FORMER UK Prime Minister David Cameron is now touring the airwaves to promote his memoirs. Mr Cameron is of course the PM who legislated for the 2016 referendum on the UK’s membership of the European Union.

As we now know, the 2016 referendum result was, by 52-48, for the UK as a whole to leave the EU. The UK, as we were told during the 2014 Scottish independence referendum, comprises four equal nations: Northern Ireland, Scotland, Wales and England. This supposed equality is course ridiculous as England holds 80% of the population and voting power of the UK and, just by pure arithmetic, will always be the majority power. Please remember that Scotland voted 62-38 and Northern Ireland 55-47 to remain in the European Union, which is politically ignored by the Westminster UK Government.

What we don’t remember, or more likely ignore, is the legislation which enabled the 2016 vote. I quote from the European Union Referendum Bill 2015-16: “This Bill requires a referendum to be held on the question of the UK’s continued membership of the European Union (EU) before the end of 2017. It does not contain any requirements for the UK Government to implement the result of the referendum, nor set a time limit by which a vote to leave the EU should be implemented instead.

“This is a type of referendum known as pre-legislative or consultative, which enables the electorate to voice an opinion which then influences the Government in its policy decisions. The referendums held in Scotland, Wales and Northern Ireland in 1997 and 1998 are examples of this type, where opinion is tested before legislation was introduced. The UK does not have constitutional provisions which would require the results of a referendum to be implemented.”

The issue with David Cameron is not that he called the 2016 referendum, but that he walked away from the result and refused to face up to the consequences of it. He could have acknowledged the result as advisory and consultative, defended his own legislation and then declare a commitment to address the implications of it. Instead, he “legged it” to leave a vacuum that our Ukip friend Nigel Farage was quick to take advantage of. Farage and others invented, along with newspaper and media allies, a false narrative that the referendum result was an “instruction” to parliament, and to deny it would be treacherous and a betrayal.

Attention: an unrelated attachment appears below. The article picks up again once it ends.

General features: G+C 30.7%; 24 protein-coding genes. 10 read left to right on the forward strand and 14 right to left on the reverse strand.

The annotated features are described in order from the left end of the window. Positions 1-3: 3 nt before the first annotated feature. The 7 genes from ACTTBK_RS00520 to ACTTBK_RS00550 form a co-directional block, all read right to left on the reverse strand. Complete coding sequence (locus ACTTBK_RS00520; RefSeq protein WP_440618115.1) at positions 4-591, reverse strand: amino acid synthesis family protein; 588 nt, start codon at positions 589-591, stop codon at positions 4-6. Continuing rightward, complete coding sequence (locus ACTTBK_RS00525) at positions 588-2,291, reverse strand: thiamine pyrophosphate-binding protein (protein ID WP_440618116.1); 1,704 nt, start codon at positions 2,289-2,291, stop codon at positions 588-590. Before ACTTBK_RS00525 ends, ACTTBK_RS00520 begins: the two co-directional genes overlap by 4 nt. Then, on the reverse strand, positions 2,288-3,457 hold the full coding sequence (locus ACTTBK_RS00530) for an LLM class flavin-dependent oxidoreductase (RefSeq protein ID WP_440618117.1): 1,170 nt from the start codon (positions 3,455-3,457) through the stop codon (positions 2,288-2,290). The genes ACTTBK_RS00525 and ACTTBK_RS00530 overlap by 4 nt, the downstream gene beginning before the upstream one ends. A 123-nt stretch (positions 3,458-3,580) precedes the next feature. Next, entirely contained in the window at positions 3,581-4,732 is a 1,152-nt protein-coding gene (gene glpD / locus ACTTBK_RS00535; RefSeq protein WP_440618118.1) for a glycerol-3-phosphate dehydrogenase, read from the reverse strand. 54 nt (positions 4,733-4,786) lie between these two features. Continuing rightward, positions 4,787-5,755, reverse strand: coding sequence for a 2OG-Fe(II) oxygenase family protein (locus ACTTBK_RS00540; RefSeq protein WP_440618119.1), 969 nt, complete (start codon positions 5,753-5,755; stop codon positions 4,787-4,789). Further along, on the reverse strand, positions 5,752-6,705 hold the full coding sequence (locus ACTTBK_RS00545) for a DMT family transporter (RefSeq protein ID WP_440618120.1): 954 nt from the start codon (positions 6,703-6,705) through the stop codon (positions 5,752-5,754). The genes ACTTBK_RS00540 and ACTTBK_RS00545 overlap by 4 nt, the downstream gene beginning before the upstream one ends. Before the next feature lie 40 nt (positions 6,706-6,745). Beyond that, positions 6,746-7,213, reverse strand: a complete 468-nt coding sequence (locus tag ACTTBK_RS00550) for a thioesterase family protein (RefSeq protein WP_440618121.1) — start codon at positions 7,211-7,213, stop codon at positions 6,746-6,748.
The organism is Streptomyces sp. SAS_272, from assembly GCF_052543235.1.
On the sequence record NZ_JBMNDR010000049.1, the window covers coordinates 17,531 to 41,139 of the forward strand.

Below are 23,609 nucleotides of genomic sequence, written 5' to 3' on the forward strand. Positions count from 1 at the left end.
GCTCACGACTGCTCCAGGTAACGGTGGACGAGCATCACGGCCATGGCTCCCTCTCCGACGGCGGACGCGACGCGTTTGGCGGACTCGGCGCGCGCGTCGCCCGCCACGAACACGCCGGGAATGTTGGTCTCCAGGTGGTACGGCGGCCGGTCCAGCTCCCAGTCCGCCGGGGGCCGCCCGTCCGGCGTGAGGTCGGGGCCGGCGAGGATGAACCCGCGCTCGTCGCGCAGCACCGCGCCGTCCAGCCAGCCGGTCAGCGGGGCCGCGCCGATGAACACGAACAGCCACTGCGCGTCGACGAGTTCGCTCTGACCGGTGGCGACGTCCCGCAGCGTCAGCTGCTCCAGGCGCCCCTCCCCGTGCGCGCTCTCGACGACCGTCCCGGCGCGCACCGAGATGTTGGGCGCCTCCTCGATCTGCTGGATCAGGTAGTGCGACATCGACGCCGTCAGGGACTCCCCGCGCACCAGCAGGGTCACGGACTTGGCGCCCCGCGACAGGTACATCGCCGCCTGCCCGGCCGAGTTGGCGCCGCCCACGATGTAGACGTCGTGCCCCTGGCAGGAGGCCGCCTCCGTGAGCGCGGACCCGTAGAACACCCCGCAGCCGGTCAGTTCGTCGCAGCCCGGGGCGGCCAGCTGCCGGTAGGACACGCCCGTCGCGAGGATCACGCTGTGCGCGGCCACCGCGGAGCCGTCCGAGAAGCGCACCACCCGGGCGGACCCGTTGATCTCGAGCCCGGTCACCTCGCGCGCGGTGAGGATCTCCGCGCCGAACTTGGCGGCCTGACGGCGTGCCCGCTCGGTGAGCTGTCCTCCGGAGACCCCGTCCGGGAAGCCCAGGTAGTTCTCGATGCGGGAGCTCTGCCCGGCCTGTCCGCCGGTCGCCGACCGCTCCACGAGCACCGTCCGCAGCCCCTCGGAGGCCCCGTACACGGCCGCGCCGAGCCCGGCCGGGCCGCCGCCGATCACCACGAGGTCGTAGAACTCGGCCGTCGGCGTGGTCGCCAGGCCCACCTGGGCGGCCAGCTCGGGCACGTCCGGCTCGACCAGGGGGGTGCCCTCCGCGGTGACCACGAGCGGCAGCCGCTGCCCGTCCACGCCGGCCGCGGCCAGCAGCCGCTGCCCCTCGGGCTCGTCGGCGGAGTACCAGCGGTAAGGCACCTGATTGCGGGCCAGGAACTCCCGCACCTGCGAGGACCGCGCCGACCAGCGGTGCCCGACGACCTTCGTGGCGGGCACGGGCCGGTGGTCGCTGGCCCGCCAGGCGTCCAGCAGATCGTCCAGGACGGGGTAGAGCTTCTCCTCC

One consequence now is that freedom of movement will soon be abolished. This means we will no longer have the right to travel, work, love, and study as of a right as a citizen of Europe throughout the current 28 nations of the EU. In vain I have asked our Westminster MP Mr Mundell to explain why he thinks this is a good idea. Mr Mundell, please let us all (but especially students) know your views.

Michael Clarke

IN SATURDAY’S National I was particularly motivated by John Swinney’s rousing and bullish article on independence. “Our time has come ... we are so very close to make our dream of a. fairer and more prosperous independent country a reality”. I also noticed in Andrew Learmonth’s article that David Cameron has come out of hiding, for one purpose and one purpose only! To enhance his damaged persona. So ironically I have decided to use his words to support John Swinney’s words: “Ours is a movement of inclusion –of kindness, respect and tolerance. Of a modern, forward-thinking Scotland that looks outwards to our friends. As said in Cameron’s memoirs: “I think we can get to a situation where we leave but we are friends, neighbours and partners. We can get there, but I would love to fast-forward to that moment because it’s painful for the country and it’s painful to watch."

I concur, David ... roll on independence!

Robin MacLean
Fort Augustus